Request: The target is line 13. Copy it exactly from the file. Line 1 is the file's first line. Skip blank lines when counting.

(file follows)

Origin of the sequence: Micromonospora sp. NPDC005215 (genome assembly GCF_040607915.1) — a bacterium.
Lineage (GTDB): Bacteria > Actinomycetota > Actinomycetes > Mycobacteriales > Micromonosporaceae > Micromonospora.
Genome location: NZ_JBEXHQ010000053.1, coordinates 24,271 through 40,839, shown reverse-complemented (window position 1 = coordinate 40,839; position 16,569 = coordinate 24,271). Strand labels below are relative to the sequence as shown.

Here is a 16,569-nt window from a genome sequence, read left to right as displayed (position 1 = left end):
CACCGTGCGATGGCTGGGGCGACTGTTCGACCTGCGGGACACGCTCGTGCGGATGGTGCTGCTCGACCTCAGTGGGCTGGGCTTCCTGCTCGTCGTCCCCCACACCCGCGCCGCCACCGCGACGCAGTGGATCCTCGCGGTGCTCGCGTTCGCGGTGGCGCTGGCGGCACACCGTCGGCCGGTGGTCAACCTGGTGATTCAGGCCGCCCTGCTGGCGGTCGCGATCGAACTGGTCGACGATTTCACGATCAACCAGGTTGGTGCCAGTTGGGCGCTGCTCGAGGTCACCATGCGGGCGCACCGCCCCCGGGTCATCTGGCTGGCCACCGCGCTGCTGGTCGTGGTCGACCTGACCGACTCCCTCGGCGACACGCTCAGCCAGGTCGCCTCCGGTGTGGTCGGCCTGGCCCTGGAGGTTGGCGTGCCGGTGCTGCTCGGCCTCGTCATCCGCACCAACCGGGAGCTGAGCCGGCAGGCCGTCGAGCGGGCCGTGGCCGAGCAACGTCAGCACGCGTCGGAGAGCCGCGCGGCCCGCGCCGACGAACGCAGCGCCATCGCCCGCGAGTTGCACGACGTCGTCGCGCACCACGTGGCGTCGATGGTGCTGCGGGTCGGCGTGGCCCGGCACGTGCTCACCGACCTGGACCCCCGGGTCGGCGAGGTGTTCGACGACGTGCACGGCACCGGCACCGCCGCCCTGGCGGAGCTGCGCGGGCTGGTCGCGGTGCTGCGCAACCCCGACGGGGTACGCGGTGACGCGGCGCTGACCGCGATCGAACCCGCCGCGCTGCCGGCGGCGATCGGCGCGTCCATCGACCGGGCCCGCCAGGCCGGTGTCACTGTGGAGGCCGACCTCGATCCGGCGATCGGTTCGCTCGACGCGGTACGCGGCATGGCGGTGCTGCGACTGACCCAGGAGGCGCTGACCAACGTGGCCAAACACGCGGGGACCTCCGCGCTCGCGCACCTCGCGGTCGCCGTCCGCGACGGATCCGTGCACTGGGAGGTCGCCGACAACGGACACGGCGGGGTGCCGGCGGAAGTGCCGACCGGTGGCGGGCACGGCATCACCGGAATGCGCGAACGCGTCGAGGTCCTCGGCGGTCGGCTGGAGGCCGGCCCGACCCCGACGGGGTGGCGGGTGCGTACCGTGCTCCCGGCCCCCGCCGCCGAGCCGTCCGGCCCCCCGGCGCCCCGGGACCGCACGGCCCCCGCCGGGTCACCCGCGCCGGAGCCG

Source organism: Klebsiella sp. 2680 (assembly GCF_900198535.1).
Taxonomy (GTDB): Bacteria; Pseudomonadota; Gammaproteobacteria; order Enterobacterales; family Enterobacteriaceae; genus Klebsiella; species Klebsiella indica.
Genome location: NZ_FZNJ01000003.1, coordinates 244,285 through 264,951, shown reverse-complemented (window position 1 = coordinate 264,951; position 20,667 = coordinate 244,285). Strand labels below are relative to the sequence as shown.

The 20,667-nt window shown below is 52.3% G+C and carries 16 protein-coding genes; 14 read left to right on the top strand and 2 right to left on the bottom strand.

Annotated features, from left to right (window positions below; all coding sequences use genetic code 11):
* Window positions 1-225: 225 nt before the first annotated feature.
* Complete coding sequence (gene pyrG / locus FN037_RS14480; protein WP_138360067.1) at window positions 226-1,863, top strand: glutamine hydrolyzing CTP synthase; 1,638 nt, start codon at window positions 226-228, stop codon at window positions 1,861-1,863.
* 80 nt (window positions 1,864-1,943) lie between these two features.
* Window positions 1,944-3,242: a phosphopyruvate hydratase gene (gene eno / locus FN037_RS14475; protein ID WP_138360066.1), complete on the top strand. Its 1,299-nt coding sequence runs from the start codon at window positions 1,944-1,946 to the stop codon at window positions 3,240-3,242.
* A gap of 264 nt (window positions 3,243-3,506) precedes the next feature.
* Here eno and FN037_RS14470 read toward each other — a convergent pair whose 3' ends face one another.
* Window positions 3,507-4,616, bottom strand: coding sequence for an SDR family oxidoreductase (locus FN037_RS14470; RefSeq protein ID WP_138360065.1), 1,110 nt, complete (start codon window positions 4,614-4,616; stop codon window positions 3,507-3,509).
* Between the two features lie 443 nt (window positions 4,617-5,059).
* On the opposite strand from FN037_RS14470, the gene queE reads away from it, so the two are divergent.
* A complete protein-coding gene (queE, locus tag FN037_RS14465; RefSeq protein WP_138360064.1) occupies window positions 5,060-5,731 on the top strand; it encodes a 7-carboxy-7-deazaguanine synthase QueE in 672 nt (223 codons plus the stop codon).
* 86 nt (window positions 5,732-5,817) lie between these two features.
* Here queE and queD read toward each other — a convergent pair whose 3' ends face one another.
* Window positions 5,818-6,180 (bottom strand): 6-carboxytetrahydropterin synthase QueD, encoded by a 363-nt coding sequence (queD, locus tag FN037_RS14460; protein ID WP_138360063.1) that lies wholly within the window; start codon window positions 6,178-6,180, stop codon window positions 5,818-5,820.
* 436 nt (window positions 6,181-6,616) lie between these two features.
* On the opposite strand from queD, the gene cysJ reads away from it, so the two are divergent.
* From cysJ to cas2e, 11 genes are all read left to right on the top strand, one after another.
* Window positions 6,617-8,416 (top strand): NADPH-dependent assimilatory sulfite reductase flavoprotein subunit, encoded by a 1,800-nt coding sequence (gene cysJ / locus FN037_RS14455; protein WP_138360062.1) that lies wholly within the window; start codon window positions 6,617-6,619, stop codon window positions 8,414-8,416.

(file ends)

* 80 nt (window positions 1,864-1,943) lie between these two features.